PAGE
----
The term “paraplegia” means severe weakness in both legs including paralysis. “Paraparesis” indicates weakness in both legs of lesser severity than paraplegia. Although the disorder is typically referred to as hereditary spastic paraplegia the degree of weakness is variable and ranges from no weakness (full strength) to marked weakness (paraplegia).
When present, weakness does not affect all leg muscles, but rather is most obvious in muscles of hip flexion (iliopsoas), hip abduction (gluteus medius), knee flexion (hamstrings), and foot dorsiflexsion (bending the foot back toward the shin via tibialis anterior muscle). In contrast, muscles of leg extension (quadriceps) and foot extension (gastrocnemius-soleus) usually are not affected in uncomplicated HSP.
Spasticity primarily affects muscles of leg extension (quadriceps), knee flexion (hamstrings), hip adduction (bringing the knees together, thigh adductor muscles), and muscles that extend the feet (gastrocnemius-soleus [Achilles tendon]).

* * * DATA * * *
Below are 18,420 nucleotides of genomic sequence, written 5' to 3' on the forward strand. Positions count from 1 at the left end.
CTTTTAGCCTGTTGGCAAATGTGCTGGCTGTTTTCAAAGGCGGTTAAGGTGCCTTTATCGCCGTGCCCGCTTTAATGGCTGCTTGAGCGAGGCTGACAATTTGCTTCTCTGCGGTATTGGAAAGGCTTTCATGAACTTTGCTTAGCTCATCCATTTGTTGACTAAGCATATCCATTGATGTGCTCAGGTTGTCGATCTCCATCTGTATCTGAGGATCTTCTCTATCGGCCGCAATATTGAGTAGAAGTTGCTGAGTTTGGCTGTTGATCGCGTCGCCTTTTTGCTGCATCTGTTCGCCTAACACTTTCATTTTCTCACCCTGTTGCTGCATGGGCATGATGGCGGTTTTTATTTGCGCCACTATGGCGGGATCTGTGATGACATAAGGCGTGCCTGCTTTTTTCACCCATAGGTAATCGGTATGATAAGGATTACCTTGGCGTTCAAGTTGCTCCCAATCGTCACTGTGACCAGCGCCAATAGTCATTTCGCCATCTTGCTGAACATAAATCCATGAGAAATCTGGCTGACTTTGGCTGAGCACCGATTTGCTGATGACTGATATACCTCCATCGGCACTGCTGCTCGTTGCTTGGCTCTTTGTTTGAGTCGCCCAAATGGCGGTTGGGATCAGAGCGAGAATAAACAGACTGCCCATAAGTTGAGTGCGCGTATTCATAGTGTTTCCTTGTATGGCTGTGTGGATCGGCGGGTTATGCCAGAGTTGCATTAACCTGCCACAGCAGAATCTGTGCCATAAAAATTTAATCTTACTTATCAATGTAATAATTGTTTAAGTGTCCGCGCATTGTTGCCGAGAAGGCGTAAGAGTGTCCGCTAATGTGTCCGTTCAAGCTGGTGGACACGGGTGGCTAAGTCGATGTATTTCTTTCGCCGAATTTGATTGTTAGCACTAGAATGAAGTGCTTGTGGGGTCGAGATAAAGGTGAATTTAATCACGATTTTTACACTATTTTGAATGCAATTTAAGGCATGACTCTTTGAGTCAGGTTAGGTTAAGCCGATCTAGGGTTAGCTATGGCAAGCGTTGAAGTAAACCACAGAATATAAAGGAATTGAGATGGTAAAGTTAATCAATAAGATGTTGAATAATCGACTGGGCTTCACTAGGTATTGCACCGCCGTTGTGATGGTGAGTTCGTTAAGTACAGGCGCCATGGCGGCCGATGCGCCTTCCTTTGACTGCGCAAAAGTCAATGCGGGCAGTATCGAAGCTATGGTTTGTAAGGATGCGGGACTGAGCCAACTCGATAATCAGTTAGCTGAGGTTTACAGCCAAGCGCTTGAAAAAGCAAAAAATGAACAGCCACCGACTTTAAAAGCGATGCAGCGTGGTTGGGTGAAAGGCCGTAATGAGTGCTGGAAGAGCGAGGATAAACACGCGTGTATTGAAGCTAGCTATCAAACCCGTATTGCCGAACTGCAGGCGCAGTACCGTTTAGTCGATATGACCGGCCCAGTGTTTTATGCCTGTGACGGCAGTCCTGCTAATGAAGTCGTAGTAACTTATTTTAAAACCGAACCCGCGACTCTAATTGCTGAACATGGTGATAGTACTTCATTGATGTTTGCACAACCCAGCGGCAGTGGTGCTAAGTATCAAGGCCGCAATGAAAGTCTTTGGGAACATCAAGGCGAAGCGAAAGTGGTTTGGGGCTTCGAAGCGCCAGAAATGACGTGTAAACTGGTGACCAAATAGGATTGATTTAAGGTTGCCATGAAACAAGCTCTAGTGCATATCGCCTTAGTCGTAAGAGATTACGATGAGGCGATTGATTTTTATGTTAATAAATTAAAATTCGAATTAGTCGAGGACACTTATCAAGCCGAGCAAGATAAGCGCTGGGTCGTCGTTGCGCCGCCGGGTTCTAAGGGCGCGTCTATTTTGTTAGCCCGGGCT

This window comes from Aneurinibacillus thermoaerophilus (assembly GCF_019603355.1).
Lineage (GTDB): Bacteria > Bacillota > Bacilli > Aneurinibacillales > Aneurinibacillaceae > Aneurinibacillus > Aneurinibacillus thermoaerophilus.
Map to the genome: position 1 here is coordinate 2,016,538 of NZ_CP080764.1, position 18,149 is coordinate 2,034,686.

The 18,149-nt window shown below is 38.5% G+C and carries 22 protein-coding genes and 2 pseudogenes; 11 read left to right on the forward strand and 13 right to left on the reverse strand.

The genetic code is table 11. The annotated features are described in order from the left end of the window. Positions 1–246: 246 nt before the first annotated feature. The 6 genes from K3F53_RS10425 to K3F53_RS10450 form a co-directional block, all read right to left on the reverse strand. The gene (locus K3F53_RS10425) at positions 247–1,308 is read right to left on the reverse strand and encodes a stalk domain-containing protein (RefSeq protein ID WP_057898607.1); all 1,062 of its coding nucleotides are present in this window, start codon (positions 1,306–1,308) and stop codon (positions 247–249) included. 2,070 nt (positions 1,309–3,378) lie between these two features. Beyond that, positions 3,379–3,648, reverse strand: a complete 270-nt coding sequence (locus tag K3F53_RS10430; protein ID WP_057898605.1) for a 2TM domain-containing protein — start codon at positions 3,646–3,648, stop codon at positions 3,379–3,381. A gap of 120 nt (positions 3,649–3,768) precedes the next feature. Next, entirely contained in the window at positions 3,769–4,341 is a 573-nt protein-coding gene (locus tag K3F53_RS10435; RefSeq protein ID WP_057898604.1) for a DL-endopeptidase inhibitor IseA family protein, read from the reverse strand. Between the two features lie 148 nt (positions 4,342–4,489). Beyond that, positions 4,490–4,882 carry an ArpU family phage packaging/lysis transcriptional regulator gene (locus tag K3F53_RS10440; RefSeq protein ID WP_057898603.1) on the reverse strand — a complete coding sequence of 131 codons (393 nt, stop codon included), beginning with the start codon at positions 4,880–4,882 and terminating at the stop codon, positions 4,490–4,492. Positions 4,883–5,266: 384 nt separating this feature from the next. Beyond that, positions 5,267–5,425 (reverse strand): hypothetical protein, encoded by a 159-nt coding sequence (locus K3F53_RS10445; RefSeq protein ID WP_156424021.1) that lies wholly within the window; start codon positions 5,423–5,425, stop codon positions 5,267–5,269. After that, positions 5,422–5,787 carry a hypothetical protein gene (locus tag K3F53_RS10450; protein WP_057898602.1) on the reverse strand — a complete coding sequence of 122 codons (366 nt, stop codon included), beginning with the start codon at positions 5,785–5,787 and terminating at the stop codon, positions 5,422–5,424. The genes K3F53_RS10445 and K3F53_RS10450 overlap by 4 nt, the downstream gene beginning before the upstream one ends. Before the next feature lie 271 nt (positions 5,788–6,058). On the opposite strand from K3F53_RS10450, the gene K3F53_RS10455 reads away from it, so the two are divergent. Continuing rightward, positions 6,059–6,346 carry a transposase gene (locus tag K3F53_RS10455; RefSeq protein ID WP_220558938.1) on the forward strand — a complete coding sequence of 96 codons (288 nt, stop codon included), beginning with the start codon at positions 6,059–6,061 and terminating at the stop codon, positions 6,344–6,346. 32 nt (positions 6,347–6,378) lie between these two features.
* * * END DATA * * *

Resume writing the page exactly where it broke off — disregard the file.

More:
Walking pattern described as “spastic gait” occurs in which the following elements are present, each to variable degree in different individuals: a) heel strike is shifted forward (landing on the mid-foot or even further forward on the balls of the feet); b) there is reduced foot dorsiflexion (not bending the toes up, but instead tending to drag the toes, often catching them on carpet or when stepping over curbs, and causing the toes of the shoes to be worn out); c) stride length may become shorter; d) there may be “circumduction” or “scissoring”, with one leg crossing into the path of the other; e) there is a tendency for the knees to be maintained flexed (not fully extended in mid-stride), f) for thighs to be close together (adductor tightness), and g) hip flexion (knee lifting) to be reduced. Balance difficulty, often worse when walking in the dark or on uneven surfaces is not uncommon in individuals with HSP.
Tightness in the legs and leg muscle spasm (often at night) are not uncommon.
The consequences of abnormal walking pattern cause strain on the ankles, knees, hips, and back and often cause pain in these areas.